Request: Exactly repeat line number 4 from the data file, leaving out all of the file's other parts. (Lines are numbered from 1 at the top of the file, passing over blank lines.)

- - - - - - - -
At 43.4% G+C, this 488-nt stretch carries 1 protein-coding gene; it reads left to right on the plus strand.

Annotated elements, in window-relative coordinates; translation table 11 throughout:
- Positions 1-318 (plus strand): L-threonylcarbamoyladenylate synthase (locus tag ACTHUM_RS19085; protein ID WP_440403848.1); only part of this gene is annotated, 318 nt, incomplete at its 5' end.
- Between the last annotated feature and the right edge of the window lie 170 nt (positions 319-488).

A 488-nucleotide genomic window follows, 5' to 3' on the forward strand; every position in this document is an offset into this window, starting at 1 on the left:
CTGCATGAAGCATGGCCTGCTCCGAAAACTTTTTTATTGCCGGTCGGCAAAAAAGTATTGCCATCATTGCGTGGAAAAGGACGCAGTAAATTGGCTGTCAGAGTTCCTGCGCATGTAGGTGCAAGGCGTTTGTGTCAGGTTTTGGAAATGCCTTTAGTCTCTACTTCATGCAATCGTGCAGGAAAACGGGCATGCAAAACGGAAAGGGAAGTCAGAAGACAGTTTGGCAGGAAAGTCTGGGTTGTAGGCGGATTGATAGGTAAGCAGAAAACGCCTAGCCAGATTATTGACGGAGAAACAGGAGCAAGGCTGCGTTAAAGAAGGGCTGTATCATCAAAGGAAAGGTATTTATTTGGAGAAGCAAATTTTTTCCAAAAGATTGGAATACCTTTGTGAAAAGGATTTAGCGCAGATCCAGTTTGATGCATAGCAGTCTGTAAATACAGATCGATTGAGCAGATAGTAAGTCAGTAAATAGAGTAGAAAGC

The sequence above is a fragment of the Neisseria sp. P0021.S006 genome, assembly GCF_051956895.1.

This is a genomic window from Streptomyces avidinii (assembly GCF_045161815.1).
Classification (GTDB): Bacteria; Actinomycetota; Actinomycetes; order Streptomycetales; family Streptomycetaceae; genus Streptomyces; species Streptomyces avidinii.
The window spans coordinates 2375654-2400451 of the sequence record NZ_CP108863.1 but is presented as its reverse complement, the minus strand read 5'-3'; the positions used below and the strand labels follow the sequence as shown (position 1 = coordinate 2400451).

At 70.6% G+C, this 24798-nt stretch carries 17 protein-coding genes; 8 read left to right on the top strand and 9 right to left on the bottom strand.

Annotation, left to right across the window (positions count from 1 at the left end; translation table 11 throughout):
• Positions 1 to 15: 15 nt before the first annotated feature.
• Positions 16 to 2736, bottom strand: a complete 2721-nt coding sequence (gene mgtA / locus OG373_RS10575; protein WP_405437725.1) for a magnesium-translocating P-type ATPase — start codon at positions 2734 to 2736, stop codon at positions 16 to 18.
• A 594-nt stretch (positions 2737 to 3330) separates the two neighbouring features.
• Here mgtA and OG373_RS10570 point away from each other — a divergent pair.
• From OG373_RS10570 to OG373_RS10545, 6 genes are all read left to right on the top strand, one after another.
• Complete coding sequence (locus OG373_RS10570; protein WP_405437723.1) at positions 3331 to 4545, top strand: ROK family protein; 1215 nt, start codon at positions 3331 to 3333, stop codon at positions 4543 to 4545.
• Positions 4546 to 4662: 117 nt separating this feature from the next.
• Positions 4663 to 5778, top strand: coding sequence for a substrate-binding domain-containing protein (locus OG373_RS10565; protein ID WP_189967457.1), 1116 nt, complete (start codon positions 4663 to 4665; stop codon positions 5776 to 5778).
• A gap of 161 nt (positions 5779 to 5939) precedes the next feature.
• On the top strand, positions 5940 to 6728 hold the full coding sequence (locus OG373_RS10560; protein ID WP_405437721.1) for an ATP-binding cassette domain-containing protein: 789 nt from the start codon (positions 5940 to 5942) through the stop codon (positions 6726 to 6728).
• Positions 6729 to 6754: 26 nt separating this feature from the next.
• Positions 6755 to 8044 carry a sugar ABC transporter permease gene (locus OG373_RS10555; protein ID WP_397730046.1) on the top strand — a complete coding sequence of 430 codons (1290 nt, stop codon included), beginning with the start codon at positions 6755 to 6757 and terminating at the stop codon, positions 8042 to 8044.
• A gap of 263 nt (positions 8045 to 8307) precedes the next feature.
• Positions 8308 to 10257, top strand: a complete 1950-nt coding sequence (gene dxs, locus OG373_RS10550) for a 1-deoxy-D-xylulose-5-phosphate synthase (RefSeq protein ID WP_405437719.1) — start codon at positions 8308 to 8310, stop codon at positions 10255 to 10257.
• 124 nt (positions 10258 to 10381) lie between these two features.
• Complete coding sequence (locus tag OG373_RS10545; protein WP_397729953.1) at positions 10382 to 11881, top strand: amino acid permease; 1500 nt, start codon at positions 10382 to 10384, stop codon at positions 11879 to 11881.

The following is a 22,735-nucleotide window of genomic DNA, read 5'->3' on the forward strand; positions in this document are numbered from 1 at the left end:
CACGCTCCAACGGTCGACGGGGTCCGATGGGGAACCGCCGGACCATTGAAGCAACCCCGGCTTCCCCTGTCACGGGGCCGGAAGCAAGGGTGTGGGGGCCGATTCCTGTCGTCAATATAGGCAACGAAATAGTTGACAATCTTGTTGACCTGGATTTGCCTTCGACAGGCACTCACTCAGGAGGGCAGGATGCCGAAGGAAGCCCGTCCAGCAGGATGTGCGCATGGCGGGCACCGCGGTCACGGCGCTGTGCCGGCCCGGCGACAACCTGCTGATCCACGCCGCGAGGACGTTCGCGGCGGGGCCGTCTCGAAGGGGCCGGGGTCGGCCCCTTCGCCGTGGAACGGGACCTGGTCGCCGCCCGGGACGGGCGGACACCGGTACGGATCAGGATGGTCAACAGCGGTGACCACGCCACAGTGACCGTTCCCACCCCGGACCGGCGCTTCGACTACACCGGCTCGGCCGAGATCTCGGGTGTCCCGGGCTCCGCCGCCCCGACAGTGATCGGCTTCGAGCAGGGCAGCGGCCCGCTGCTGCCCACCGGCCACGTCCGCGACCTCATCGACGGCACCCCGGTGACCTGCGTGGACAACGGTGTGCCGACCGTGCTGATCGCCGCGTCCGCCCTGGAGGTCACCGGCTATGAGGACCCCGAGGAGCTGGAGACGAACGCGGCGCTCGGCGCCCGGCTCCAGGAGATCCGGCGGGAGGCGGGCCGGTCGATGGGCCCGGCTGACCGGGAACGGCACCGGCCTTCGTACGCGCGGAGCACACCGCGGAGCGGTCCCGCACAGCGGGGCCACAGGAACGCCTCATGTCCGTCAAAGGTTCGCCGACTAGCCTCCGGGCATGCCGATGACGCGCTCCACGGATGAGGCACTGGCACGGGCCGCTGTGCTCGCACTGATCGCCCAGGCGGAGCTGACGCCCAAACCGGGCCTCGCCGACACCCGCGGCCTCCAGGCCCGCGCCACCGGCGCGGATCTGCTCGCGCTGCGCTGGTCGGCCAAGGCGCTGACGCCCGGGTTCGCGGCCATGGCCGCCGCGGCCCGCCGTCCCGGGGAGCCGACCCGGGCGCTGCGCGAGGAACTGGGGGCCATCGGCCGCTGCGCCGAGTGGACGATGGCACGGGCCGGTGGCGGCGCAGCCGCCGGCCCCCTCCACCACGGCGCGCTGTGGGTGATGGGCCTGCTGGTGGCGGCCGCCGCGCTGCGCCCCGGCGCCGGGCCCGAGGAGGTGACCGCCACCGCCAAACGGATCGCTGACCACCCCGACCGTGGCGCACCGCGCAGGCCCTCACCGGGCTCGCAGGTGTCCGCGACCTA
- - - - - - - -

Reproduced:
- Between the last annotated feature and the right edge of the window lie 170 nt (positions 319-488).